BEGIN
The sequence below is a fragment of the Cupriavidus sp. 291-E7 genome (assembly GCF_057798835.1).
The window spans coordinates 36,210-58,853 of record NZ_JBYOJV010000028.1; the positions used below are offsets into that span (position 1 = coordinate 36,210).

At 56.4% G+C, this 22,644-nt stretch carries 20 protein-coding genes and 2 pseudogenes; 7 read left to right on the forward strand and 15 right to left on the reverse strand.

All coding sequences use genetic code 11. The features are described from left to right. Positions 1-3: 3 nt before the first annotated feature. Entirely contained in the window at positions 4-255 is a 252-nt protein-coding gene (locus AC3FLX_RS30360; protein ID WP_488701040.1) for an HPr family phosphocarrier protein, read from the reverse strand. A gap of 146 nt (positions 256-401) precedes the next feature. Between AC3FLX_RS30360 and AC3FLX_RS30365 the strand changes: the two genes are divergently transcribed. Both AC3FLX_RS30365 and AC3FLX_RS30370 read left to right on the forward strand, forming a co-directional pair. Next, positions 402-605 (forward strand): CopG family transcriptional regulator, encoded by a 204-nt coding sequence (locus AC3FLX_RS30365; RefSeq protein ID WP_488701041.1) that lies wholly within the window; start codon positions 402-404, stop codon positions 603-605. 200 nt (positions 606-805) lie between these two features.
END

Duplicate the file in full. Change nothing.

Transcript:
The sequence below is a fragment of the Cupriavidus sp. 291-E7 genome (assembly GCF_057798835.1).
The window spans coordinates 36,210-58,853 of record NZ_JBYOJV010000028.1; the positions used below are offsets into that span (position 1 = coordinate 36,210).

At 56.4% G+C, this 22,644-nt stretch carries 20 protein-coding genes and 2 pseudogenes; 7 read left to right on the forward strand and 15 right to left on the reverse strand.

All coding sequences use genetic code 11. The features are described from left to right. Positions 1-3: 3 nt before the first annotated feature. Entirely contained in the window at positions 4-255 is a 252-nt protein-coding gene (locus AC3FLX_RS30360; protein ID WP_488701040.1) for an HPr family phosphocarrier protein, read from the reverse strand. A gap of 146 nt (positions 256-401) precedes the next feature. Between AC3FLX_RS30360 and AC3FLX_RS30365 the strand changes: the two genes are divergently transcribed. Both AC3FLX_RS30365 and AC3FLX_RS30370 read left to right on the forward strand, forming a co-directional pair. Next, positions 402-605 (forward strand): CopG family transcriptional regulator, encoded by a 204-nt coding sequence (locus AC3FLX_RS30365; RefSeq protein ID WP_488701041.1) that lies wholly within the window; start codon positions 402-404, stop codon positions 603-605. 200 nt (positions 606-805) lie between these two features.